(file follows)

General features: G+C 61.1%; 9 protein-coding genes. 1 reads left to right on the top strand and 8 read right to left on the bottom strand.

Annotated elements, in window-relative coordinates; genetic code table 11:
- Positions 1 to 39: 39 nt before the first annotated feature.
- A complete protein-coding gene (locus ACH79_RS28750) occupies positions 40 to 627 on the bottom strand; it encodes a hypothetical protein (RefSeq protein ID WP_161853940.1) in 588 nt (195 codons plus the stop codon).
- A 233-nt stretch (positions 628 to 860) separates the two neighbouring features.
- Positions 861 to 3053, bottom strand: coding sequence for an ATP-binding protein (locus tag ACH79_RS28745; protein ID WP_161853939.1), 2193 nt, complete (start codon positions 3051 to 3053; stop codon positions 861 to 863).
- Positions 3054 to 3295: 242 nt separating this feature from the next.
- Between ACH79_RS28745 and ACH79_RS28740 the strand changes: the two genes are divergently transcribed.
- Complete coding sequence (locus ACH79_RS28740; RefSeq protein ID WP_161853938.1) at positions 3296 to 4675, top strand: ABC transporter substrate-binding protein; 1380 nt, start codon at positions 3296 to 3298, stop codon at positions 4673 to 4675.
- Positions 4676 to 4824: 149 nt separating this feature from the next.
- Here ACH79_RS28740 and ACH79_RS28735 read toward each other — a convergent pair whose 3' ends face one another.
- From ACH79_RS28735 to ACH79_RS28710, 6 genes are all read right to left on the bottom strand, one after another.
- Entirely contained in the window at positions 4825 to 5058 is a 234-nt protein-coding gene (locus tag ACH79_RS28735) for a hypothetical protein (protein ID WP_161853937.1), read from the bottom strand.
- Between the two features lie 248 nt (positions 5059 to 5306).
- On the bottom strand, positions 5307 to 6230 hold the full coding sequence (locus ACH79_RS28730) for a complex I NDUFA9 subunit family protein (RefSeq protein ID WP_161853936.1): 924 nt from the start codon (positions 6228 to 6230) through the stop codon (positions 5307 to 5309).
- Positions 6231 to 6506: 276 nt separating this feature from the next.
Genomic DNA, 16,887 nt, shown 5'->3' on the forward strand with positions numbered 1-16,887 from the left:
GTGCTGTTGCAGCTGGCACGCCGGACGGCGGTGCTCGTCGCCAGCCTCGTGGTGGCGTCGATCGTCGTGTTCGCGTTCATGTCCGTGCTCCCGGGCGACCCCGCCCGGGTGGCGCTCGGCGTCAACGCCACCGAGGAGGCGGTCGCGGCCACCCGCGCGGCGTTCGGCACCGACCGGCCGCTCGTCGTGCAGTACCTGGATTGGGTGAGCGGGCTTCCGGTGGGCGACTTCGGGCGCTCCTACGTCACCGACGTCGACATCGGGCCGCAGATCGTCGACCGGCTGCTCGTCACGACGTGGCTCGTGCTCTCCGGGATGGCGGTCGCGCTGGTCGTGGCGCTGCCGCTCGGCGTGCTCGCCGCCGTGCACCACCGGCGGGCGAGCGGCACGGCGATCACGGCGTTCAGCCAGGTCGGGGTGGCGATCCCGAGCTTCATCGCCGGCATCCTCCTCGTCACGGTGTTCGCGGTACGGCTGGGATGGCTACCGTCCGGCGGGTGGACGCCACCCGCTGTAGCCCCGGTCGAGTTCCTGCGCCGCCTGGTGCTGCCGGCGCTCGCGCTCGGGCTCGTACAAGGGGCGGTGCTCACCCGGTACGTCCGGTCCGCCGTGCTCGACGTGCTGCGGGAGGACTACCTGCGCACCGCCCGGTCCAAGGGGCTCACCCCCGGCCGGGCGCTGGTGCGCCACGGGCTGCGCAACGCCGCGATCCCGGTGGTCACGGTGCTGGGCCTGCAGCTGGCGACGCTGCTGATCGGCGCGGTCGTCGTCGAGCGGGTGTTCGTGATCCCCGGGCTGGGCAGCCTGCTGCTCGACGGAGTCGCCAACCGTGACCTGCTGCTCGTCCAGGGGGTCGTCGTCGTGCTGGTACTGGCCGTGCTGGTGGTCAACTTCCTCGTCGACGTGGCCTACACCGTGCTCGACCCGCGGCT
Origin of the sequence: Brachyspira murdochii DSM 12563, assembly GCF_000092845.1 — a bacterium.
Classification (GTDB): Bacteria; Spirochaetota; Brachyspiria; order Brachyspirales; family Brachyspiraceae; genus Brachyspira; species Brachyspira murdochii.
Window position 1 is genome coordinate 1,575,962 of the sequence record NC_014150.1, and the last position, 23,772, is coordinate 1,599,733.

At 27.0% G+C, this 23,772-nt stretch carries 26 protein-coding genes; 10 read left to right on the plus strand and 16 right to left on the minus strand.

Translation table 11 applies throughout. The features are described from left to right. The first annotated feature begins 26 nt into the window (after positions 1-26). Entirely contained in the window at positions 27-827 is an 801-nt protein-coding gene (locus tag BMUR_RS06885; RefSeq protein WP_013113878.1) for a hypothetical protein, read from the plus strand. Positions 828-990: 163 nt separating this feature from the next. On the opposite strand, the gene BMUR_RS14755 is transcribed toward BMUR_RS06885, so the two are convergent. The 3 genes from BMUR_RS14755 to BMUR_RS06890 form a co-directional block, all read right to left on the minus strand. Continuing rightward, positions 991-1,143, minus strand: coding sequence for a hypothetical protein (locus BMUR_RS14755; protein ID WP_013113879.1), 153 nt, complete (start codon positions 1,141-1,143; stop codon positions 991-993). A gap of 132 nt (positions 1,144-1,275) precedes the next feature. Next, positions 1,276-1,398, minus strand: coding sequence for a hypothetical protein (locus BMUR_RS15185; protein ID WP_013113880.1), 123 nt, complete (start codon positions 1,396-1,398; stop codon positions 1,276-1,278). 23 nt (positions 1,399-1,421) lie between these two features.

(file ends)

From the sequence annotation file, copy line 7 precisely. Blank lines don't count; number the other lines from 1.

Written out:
- Positions 3054 to 3295: 242 nt separating this feature from the next.